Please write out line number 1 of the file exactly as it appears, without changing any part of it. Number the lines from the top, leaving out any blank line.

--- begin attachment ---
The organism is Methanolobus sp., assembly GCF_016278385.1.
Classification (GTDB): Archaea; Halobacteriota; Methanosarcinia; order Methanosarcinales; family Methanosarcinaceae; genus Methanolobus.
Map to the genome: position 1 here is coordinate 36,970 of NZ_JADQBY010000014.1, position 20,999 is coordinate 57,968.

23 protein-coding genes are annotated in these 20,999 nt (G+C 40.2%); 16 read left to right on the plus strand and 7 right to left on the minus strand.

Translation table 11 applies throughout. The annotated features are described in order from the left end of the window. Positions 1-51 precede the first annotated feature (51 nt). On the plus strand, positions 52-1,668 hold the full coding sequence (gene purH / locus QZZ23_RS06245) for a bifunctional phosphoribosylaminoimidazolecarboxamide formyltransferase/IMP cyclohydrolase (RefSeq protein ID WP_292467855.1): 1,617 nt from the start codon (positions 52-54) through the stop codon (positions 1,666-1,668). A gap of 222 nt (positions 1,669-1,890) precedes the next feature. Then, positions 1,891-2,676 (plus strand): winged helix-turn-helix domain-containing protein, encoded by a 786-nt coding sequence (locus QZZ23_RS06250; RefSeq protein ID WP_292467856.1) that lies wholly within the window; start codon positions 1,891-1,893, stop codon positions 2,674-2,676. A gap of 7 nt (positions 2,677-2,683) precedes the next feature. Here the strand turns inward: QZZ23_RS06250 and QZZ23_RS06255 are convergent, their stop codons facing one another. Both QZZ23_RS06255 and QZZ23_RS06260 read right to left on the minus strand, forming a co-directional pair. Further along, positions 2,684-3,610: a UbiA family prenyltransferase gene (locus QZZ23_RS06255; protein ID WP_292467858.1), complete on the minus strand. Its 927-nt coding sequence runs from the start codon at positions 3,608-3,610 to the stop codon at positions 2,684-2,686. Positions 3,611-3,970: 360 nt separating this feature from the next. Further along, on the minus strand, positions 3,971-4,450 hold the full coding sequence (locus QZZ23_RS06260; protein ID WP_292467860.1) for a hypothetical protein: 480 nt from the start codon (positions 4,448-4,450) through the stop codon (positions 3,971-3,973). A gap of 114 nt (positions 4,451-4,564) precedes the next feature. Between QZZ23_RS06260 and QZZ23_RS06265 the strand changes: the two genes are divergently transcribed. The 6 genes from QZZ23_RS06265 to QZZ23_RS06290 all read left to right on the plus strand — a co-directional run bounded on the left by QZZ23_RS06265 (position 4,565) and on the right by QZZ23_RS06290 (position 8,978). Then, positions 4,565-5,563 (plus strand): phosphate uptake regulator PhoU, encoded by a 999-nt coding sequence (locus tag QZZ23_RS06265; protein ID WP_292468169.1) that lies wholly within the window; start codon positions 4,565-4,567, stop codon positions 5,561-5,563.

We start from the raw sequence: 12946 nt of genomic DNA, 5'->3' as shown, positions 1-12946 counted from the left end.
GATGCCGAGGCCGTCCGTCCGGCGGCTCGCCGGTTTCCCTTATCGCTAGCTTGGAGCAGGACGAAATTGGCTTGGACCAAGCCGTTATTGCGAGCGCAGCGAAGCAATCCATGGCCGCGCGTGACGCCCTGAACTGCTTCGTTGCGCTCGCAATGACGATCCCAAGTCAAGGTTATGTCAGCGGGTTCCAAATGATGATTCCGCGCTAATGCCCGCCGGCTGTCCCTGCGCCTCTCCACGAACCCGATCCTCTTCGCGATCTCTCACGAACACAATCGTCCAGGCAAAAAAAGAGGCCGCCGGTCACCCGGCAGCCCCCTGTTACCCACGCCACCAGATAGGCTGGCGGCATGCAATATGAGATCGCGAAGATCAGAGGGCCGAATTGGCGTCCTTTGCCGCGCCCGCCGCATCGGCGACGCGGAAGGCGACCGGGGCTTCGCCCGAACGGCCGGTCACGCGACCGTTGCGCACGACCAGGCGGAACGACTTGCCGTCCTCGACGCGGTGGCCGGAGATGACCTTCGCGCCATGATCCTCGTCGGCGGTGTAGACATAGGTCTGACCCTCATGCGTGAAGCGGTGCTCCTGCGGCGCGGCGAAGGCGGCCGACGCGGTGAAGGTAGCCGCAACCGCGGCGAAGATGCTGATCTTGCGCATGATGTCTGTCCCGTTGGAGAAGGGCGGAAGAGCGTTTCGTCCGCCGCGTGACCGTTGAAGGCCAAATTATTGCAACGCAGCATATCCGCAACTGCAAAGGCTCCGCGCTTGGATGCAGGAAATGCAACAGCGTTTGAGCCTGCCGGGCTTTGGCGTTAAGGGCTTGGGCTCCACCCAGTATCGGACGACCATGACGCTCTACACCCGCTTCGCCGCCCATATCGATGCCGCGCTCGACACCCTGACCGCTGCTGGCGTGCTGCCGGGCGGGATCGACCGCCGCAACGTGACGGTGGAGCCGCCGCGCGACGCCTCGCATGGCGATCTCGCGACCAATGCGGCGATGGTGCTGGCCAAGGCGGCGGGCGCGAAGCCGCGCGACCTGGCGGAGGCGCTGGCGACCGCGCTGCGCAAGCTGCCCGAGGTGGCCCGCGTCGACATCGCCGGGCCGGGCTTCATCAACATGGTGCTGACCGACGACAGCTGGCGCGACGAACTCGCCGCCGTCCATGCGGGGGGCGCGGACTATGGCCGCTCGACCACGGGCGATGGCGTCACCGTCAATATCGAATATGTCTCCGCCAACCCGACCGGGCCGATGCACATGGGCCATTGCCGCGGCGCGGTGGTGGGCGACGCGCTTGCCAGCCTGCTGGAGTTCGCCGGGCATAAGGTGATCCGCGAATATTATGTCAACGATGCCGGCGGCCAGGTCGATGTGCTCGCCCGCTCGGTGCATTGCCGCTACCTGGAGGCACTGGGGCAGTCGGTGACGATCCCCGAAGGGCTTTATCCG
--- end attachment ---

The organism is Methanolobus sp., assembly GCF_016278385.1.